An email came to me, warning me that baby carrots are dipped in chlorine. They are made from deformed carrots, peeled and then dipped in a high solution of chlorine to keep them from turning white and being deemed, “bad”. This made me scratch my head. Food dipped in chlorine that I am feeding my children, who love baby carrots. Thus the research began. Could this be true?
Are Carrots Washed In Chlorine?
I hate to say it but, yes – from my research and understanding it is true.
In fact, many fruit and vegetables are washed in a chlorine wash that is used to remove and keep bacteria from creating a new home on our food. It is a very common practice and considered completely harmless to humans.
They are looking for alternatives, of course, but for now it is happening all over. Whether you like it or not, is up to you.
What About The White Blushing?
But there is more to it with the baby carrots.
Carrots that are peeled and turned into baby carrots have a tendency to turn white after a day or two as they dry out. When a baby carrot turns white they call this, “white blush” and often times this “white blushing” causes the bags of carrots to pulled from the shelf and thrown away. Consumer waste. To prevent this , a rumor has been going around that the chlorine is used to prevent this. But as far as I can find online, this is not true. It is only used to keep us safe AND only on NON ORGANIC vegetables.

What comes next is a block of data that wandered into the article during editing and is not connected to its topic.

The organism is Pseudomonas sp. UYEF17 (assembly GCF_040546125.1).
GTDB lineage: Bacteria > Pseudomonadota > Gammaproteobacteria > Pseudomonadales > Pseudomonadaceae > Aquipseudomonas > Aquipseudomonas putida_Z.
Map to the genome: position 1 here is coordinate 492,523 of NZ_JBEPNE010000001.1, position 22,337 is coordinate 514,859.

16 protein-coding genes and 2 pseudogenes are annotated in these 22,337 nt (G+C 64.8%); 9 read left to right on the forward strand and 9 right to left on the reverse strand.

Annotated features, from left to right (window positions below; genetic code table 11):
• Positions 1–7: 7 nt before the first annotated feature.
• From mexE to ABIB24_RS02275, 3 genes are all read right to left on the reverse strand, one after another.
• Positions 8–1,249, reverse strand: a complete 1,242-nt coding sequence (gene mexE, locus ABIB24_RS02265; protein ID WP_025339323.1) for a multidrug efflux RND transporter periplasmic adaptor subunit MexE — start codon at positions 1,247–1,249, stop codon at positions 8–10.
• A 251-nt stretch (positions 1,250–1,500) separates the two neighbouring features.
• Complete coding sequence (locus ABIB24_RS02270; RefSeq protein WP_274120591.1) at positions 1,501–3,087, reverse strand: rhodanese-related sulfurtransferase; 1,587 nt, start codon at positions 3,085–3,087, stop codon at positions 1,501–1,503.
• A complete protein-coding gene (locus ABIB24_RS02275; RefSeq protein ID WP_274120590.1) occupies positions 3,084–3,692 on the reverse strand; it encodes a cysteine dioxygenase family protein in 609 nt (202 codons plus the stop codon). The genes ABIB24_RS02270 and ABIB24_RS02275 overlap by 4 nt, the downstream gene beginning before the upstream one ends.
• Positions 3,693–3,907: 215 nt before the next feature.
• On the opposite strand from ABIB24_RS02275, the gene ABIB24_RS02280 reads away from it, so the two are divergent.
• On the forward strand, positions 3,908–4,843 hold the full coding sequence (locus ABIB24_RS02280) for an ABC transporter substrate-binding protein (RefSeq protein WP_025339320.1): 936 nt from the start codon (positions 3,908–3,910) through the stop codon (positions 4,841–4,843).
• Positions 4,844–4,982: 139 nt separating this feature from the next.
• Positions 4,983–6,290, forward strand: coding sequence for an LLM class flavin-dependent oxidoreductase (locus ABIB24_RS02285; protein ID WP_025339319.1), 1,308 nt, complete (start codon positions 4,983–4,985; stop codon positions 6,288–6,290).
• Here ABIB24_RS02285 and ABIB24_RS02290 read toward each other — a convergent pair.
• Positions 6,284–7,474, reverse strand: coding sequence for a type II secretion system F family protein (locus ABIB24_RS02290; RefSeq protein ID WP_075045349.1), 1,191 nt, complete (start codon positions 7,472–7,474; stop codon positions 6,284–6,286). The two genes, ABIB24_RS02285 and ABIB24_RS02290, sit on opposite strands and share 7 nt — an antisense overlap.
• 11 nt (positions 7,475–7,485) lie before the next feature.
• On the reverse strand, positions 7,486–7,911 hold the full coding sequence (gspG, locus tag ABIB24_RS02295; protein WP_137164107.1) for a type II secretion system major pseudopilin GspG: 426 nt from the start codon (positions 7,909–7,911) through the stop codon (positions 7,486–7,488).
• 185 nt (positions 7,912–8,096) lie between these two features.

To date, white blush has been controlled primarily by washing freshly processed carrots with chilled water, usually in a hydro cooler, followed by refrigeration and/or by packaging of the freshly processed carrots in specialized containers, including some that maintain modified atmospheres within the containers. Chlorine has also been added to the chilled water treatments for sanitation purposes, and primarily to control microbial bacteria growth on the processed carrots. However, depending upon the above variables, the onset of white blush may only be delayed for a few days. Therefore baby carrots tend to have a shorter shelf life.
You can also go find the patented information on washing carrots and the the carrots are dipped in, if that matters to you.
I like baby carrots and find them convenient and my children like them. After reading this and finding out the truth, I will be buying my carrots organic and whole.
So much for convenient and packaging, a lessen I should know by now. Anything worth buying, is worth buying as close to the source and original as possible.
I suppose if I were to choose the baby carrots I would be washing them very well in my favorite veggie wash.
From what I read, some say that it doesn’t matter that a carrot was dipped in bleach but I guess you decide.